By Paul Bhuhi and Annika Lindorsson Krugel
Governments need to commit to solving lack of capacity, overdependence on donor funding, poor coordination, and deteriorating infrastructure
To end HIV in our lifetime, collaboration will be the driving force. We regained a sense of the power of collaboration again this year, when after nearly two years of being grounded thanks to COVID-19 and confined to online meetings and email exchanges, we could hold in-person, dynamic roundtable events with multifaceted stakeholders again to discuss the core challenges in HIV treatment management.
There really is no substitute for true interpersonal synergy – we got together to share learnings and co-created solutions. We left with a renewed optimism and passion for the job at hand: together we can achieve the UNAIDS 95-95-95 HIV treatment and care targets, and together we can minimize the burden of disease!
Recent roundtable sessions in both Abuja, Nigeria and Kampala, Uganda, focused on the common and pressing challenge in HIV treatment and care programs, of how we retain patients on their HIV treatment. In public health speak we ask: how do we achieve the ‘second 95’ on the HIV epidemic control continuum? This is an essential tenet of HIV management, because for people to live healthy lives and stop the transmission they must be virally suppressed and that means they need to stay on long term treatment.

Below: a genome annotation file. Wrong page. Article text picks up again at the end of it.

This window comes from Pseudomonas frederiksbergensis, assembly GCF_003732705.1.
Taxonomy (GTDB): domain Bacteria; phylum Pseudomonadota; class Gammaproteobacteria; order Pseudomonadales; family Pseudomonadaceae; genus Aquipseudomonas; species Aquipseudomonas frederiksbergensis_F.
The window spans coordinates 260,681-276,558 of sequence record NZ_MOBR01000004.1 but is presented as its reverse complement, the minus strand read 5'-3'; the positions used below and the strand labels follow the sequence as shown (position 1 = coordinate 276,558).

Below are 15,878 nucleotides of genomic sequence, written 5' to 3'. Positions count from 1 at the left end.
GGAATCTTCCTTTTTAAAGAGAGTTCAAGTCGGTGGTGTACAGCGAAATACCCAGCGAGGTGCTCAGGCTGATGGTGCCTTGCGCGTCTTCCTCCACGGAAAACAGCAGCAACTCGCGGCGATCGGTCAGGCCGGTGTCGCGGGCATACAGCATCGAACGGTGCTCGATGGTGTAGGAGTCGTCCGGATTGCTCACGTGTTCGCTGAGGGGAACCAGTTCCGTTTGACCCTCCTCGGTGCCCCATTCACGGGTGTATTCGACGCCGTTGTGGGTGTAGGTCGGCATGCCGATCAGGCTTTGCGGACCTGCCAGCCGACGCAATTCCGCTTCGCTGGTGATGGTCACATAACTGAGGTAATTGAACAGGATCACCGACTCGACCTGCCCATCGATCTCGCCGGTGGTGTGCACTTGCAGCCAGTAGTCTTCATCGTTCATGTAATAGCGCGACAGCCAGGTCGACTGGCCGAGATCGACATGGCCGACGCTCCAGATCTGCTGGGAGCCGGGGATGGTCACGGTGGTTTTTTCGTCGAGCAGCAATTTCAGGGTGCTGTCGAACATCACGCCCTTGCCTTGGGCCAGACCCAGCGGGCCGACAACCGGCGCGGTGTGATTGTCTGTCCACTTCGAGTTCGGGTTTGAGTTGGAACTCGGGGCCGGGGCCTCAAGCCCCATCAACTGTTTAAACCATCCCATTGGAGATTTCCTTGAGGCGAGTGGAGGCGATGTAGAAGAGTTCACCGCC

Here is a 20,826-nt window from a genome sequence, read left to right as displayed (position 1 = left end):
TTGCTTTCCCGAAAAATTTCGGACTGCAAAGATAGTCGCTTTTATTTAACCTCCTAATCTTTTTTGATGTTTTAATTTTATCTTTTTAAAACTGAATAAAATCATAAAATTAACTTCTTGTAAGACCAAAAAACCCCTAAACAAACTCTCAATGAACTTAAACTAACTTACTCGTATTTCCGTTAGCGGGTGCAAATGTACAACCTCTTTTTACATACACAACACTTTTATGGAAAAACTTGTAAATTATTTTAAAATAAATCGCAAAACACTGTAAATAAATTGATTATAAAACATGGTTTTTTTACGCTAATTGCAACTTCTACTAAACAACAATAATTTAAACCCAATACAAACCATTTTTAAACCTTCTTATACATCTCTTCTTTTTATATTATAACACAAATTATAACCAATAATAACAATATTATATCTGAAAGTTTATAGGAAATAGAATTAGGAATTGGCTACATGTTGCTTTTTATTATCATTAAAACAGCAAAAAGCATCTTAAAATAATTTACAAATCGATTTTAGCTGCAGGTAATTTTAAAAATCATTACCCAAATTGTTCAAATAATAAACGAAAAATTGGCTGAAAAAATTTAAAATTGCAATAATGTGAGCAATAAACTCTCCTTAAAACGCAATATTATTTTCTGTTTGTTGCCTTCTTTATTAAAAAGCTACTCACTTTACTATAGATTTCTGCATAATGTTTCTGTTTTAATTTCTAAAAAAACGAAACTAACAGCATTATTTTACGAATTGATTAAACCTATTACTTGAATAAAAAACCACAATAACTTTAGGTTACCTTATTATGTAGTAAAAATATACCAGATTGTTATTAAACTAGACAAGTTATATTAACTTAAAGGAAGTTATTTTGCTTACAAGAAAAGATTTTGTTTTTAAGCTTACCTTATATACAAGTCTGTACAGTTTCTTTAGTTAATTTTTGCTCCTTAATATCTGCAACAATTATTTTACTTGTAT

While great strides have been made in both countries, there is always more to learn and more to do. That is where the power of in-person collaboration brought together four groups of stakeholders – namely government, donors, implementers and medical experts – whose collaboration is integral to differentiated service delivery and continuous quality improvement so that people living with HIV can continue to have positive health outcomes and live healthy lives. Together we discussed our shared challenges, dreamed into a better future and co-created solutions.
Here are a few key insights and reflections:
Too many people are dropping off HIV treatment
Latest data from Uganda National HIV programs, for example, shows patients dropping off treatment or ‘loss to follow up’ at clinics, where 21% of people drop off treatment in the first six months, and up to 30% of people drop off treatment within the first two years.* Similarly trends in Nigeria have shown significant improvement in retention but more needs to be done.
The reason for individuals dropping of treatment is multifaceted
Stakeholder have interconnected challenges to improve patient outcomes:
Governments need to commit to solving lack of capacity, overdependence on donor funding, poor coordination, and deteriorating infrastructure. Donors need commitment from governments, delivery on infrastructure and good quality data from their health systems. Implementers on the ground can face several barriers ranging from workforce attrition, industrial strikes, resource constraints, technology support and access to connectivity. All these ultimately lead to a worse outcome for patients often facing high costs of transport, long waiting periods and hidden costs which means these patients are more likely to fall off their HIV treatment.
Patient stigma is still a problem
Central to the patient is often stigma which continues to be a massive obstacle to seeking treatment throughout their lives. Patient rights and privacy need to become the center of shifting the conversation.